Last weekend, we decided to head out to go on boating one last time for this season. We were welcomed to a beautiful day of sunny skies, crisp air and flat water.
The family and I enjoyed our last ride on the water before I prepare the boat for winter storage.
Today, I will be filming more videos in my gym. But before I leave, I will be sharing a few exercises that will help you heal knee pain after workout.
If you haven’t checked out my YouTube channel yet, you can go here. I am approaching to 1,000 uploaded videos so make sure to subscribe to keep up-to-date with my latest videos.
I’d like to go through how to cure knee pain after a workout.
How To CURE Knee Pain After Workout
CLICK HERE to watch the YouTube video.
Initially, I would recommend icing your knees (or knee) for 5 minutes. You can use an ice bag or a frozen vegetable wrapped in a towel. See how your knee feels after doing it, does it feel better or worse? You need to focus on feeling better after icing the knee. You can progress in icing your knee from 5 minutes to 10 or 15 minutes to help manage any knee inflammation or pain.
Here are the exercises that you can do to help with your knee pain after workout.
I got Andrea to demonstrate the exercises.
#1 – Foam Rolling Out The Thigh
Place a foam roller just above the knee. Roll through from the main belly of the thigh going up to just below the hip joint. Do this back and forth.
Foam Rolling Out the Thigh
Perform 1 set of 5 reps in a smooth controlled movement with a quick stop at the end position and an intensity that massages and loosens up your quad muscles. Do not make this too light or too painful.
#2 – Foam Rolling Out The IT Band
Place a foam roller just below your hip and put one leg in front. Keep your back leg straight while you move your front leg along. Start rolling from below the hip area all the way down to just above the knee.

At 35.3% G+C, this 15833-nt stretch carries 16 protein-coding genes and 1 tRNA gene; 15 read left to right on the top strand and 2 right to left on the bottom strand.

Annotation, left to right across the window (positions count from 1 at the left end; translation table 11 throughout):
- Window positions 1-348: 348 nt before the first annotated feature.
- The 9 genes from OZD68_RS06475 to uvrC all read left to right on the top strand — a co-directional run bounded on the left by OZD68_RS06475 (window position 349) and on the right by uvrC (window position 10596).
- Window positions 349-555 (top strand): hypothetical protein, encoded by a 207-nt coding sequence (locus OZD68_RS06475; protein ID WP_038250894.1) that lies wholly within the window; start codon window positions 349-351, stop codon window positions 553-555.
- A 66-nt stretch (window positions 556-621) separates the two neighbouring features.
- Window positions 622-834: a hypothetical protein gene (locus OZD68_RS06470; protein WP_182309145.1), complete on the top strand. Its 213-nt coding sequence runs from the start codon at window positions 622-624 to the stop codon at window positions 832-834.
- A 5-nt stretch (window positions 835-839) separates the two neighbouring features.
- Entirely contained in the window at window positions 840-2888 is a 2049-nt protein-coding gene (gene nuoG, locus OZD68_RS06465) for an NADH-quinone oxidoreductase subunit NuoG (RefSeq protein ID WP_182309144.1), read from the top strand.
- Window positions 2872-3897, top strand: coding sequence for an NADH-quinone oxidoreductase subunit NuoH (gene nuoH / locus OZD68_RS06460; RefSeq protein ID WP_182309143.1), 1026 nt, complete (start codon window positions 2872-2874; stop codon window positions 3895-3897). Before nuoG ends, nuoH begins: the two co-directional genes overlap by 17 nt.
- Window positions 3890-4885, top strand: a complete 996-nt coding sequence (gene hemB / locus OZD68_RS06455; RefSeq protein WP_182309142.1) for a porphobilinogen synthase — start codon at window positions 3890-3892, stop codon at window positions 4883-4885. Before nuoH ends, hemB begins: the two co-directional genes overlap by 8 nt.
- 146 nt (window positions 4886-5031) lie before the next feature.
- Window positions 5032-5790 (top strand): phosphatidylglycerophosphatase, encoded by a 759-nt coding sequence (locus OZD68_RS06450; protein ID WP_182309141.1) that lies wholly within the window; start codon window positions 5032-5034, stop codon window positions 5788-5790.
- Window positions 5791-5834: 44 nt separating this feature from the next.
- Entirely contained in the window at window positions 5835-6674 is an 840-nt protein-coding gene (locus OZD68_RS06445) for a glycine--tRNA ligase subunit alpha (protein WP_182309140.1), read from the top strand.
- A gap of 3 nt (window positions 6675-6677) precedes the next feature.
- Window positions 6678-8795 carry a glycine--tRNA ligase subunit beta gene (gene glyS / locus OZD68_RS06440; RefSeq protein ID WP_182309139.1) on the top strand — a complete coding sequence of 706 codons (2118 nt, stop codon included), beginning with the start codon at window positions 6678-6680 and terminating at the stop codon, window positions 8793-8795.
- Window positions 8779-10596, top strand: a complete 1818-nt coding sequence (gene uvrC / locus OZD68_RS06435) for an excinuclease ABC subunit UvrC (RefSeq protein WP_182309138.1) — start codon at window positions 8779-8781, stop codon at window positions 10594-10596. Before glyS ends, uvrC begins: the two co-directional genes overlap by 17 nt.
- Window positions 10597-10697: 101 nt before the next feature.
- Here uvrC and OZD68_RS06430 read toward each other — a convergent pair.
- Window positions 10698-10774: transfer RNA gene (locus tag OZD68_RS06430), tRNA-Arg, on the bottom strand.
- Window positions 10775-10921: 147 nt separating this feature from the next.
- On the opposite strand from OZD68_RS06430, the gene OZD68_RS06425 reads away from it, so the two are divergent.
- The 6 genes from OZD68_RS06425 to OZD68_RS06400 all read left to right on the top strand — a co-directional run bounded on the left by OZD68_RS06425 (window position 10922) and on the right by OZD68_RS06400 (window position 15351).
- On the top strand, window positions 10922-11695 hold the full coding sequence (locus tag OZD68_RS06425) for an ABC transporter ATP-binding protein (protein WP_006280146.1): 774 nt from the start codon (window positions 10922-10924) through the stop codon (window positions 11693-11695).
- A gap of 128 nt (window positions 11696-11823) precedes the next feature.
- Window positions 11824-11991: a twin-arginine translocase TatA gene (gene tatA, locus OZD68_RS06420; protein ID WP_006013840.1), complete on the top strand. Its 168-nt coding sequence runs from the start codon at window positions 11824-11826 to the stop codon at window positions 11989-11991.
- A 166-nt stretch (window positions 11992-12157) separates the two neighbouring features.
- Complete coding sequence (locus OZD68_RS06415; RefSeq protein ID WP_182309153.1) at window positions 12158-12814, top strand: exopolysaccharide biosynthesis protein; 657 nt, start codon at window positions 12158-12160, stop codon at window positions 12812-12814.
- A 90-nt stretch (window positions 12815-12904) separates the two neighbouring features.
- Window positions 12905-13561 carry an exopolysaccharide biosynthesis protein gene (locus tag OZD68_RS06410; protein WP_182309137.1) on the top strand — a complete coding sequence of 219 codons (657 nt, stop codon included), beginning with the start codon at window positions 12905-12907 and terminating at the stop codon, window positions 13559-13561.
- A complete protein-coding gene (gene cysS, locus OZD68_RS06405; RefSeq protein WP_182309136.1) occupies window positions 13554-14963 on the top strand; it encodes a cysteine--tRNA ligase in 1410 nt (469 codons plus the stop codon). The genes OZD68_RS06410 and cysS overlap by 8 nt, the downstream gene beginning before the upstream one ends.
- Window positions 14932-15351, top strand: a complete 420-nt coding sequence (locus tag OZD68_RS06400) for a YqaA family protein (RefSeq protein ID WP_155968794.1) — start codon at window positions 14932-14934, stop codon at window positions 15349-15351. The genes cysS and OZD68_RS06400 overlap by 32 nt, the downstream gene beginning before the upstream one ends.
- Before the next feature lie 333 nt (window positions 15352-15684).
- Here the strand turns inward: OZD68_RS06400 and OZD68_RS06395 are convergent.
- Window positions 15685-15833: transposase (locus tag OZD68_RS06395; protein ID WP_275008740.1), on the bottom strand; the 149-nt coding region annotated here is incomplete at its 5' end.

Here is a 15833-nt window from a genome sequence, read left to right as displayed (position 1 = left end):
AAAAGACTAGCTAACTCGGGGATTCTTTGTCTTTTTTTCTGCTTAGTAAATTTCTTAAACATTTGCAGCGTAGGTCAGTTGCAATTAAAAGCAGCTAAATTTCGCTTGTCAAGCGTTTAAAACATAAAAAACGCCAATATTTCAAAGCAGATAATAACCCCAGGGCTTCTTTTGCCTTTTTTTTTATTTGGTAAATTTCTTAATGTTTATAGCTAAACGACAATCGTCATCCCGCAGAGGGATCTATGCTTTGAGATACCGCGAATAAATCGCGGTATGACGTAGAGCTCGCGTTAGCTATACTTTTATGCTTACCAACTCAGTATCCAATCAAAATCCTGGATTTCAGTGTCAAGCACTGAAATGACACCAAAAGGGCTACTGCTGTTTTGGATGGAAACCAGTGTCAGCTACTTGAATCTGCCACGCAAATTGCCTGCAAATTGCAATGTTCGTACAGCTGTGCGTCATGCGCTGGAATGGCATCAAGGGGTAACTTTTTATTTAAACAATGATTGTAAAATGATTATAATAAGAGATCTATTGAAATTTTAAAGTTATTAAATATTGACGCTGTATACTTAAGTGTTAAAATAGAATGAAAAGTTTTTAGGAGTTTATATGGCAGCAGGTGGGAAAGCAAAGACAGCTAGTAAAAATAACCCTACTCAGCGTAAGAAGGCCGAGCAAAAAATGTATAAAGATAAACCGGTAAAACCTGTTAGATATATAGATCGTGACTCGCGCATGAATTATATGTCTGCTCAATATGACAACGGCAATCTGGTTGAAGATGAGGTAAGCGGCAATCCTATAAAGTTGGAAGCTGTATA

We’re working to decrease the tension within the muscle and also decrease any trigger points or bundles of overactive muscle tissue, which help decrease any stress or pull in your knee.
Foam Rolling Out the IT Band
Perform 1 set of 5 reps in a smooth controlled up-and-down movement. Balance the intensity between being too light and painful. It should feel like getting a massage on the IT band area.
#3 – Quad Stretch
Stand straight on one foot. Bring the heel of the opposite leg towards the seat. To add intensity, you can slightly push the thigh backwards. You may also use a chair or the wall to help you balance.
We would like to loosen up the quad muscles so there’s less pulling on that knee joint that helps in reducing knee pain.
Perform 1 set of 2 reps alternating back and forth with a 20 second hold at the end position. For some people, the quad stretch could be painful. You may reduce the intensity of this exercise by decreasing the stretch instead of bringing the heel all the way towards the seat.
#4 – Standing Hip Flexor Stretch
Take a step forward and two steps back. Keep your front leg flat on the ball of your foot. Slightly bend your front knee as you bring your hips forward. Look for a light stretch at the front of the hip and all throughout the thigh area.
Standing Hip Flexor Stretch
Perform 1 set of 2 reps on each leg alternating back and forth with a good stop at the end position for 20 seconds and light intensity.
I recommend doing alternating reps with both legs for the above exercises. This allows both knees to get the most benefits from this routine. If only one knee hurts, the other side goes through the stretches as a preventative measure. This gives the painful side a bit of a break on the exercises, eliminating any unnecessary or excess stress in your knee.
If you have an injured knee, always remember to keep minimal pressure on your knee. Avoid stressing your knees excessively by standing too long or sitting on a low chair or couch with knees bent.
Give these amazing tips and exercises a go and you’ll cure your knee pain in no time.
If you want to learn how to reduce knee pain and prevent injuries with specific exercises, then check out the Fix My Knee Pain program here:
Rick Kaselj, MS